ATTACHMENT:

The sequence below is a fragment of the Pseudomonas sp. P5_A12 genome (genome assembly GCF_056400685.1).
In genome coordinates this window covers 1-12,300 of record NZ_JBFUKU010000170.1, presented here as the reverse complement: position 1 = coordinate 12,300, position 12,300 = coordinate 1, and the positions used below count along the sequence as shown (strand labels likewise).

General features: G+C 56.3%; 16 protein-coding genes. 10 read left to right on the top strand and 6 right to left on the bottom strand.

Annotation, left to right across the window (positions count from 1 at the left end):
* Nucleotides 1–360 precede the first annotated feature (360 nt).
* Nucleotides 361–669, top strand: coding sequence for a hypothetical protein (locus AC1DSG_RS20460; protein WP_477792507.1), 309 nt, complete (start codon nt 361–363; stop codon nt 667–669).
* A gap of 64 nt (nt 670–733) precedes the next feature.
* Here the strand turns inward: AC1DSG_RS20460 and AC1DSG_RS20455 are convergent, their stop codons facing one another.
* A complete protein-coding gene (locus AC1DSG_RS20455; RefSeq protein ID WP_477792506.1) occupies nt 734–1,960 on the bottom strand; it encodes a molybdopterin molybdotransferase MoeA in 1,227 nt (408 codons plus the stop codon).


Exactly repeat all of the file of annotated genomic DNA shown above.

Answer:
The sequence below is a fragment of the Pseudomonas sp. P5_A12 genome (genome assembly GCF_056400685.1).
In genome coordinates this window covers 1-12,300 of record NZ_JBFUKU010000170.1, presented here as the reverse complement: position 1 = coordinate 12,300, position 12,300 = coordinate 1, and the positions used below count along the sequence as shown (strand labels likewise).

General features: G+C 56.3%; 16 protein-coding genes. 10 read left to right on the top strand and 6 right to left on the bottom strand.

Annotation, left to right across the window (positions count from 1 at the left end):
* Nucleotides 1–360 precede the first annotated feature (360 nt).
* Nucleotides 361–669, top strand: coding sequence for a hypothetical protein (locus AC1DSG_RS20460; protein WP_477792507.1), 309 nt, complete (start codon nt 361–363; stop codon nt 667–669).
* A gap of 64 nt (nt 670–733) precedes the next feature.
* Here the strand turns inward: AC1DSG_RS20460 and AC1DSG_RS20455 are convergent, their stop codons facing one another.
* A complete protein-coding gene (locus AC1DSG_RS20455; RefSeq protein ID WP_477792506.1) occupies nt 734–1,960 on the bottom strand; it encodes a molybdopterin molybdotransferase MoeA in 1,227 nt (408 codons plus the stop codon).